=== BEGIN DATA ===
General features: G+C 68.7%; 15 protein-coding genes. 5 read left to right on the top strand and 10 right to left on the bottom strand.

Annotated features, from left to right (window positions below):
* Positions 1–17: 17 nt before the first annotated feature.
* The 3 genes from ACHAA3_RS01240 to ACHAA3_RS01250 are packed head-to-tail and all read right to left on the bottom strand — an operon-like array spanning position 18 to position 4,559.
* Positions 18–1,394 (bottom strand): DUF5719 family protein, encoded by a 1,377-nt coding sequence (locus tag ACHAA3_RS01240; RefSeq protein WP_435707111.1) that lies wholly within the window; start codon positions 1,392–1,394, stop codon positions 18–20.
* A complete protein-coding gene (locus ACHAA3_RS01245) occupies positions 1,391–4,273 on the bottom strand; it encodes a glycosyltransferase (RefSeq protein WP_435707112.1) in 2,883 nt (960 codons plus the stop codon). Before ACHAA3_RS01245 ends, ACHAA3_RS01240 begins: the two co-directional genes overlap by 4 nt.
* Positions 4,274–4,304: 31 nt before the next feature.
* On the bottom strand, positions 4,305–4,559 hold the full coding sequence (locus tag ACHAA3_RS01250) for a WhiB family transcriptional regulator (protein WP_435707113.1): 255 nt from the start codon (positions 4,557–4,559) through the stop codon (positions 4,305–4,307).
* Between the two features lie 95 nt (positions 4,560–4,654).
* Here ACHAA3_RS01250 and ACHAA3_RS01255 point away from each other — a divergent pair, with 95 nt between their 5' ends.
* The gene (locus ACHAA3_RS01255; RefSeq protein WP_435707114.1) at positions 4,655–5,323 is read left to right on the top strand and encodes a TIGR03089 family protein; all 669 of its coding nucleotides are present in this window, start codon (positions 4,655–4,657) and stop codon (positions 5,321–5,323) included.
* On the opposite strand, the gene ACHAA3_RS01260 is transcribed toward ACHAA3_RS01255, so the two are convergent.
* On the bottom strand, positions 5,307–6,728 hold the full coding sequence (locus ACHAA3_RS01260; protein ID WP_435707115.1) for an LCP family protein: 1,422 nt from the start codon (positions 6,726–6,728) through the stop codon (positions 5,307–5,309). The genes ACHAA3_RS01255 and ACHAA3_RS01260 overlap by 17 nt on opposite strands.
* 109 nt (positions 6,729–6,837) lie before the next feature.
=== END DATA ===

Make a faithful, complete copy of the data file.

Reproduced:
General features: G+C 68.7%; 15 protein-coding genes. 5 read left to right on the top strand and 10 right to left on the bottom strand.

Annotated features, from left to right (window positions below):
* Positions 1–17: 17 nt before the first annotated feature.
* The 3 genes from ACHAA3_RS01240 to ACHAA3_RS01250 are packed head-to-tail and all read right to left on the bottom strand — an operon-like array spanning position 18 to position 4,559.
* Positions 18–1,394 (bottom strand): DUF5719 family protein, encoded by a 1,377-nt coding sequence (locus tag ACHAA3_RS01240; RefSeq protein WP_435707111.1) that lies wholly within the window; start codon positions 1,392–1,394, stop codon positions 18–20.
* A complete protein-coding gene (locus ACHAA3_RS01245) occupies positions 1,391–4,273 on the bottom strand; it encodes a glycosyltransferase (RefSeq protein WP_435707112.1) in 2,883 nt (960 codons plus the stop codon). Before ACHAA3_RS01245 ends, ACHAA3_RS01240 begins: the two co-directional genes overlap by 4 nt.
* Positions 4,274–4,304: 31 nt before the next feature.
* On the bottom strand, positions 4,305–4,559 hold the full coding sequence (locus tag ACHAA3_RS01250) for a WhiB family transcriptional regulator (protein WP_435707113.1): 255 nt from the start codon (positions 4,557–4,559) through the stop codon (positions 4,305–4,307).
* Between the two features lie 95 nt (positions 4,560–4,654).
* Here ACHAA3_RS01250 and ACHAA3_RS01255 point away from each other — a divergent pair, with 95 nt between their 5' ends.
* The gene (locus ACHAA3_RS01255; RefSeq protein WP_435707114.1) at positions 4,655–5,323 is read left to right on the top strand and encodes a TIGR03089 family protein; all 669 of its coding nucleotides are present in this window, start codon (positions 4,655–4,657) and stop codon (positions 5,321–5,323) included.
* On the opposite strand, the gene ACHAA3_RS01260 is transcribed toward ACHAA3_RS01255, so the two are convergent.
* On the bottom strand, positions 5,307–6,728 hold the full coding sequence (locus ACHAA3_RS01260; protein ID WP_435707115.1) for an LCP family protein: 1,422 nt from the start codon (positions 6,726–6,728) through the stop codon (positions 5,307–5,309). The genes ACHAA3_RS01255 and ACHAA3_RS01260 overlap by 17 nt on opposite strands.
* 109 nt (positions 6,729–6,837) lie before the next feature.